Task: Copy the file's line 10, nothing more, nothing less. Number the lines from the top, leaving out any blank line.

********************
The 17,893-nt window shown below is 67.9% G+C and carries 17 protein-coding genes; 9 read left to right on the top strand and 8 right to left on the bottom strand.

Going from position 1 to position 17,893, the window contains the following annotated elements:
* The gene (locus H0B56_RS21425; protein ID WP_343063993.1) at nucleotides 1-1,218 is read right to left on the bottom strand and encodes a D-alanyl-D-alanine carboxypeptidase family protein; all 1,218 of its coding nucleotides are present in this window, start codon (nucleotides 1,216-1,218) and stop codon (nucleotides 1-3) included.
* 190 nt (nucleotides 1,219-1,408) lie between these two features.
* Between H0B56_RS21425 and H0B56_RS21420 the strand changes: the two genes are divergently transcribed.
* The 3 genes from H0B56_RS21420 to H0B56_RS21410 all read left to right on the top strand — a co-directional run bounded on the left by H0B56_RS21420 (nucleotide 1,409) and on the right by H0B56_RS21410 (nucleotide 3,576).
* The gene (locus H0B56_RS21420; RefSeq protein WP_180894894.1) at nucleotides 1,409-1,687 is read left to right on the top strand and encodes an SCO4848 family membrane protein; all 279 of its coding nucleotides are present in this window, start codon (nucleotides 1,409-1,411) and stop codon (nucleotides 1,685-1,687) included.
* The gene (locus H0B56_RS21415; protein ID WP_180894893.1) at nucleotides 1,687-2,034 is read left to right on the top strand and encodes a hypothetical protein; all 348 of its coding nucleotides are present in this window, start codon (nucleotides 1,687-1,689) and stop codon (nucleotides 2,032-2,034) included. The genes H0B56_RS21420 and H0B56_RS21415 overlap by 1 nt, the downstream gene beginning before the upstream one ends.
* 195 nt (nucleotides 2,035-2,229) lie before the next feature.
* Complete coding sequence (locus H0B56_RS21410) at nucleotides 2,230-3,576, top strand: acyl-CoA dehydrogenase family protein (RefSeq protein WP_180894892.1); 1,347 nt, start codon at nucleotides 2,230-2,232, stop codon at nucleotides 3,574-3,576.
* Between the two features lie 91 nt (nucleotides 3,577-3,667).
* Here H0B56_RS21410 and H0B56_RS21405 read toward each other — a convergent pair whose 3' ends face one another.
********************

* Complete coding sequence (locus H0B56_RS21410) at nucleotides 2,230-3,576, top strand: acyl-CoA dehydrogenase family protein (RefSeq protein WP_180894892.1); 1,347 nt, start codon at nucleotides 2,230-2,232, stop codon at nucleotides 3,574-3,576.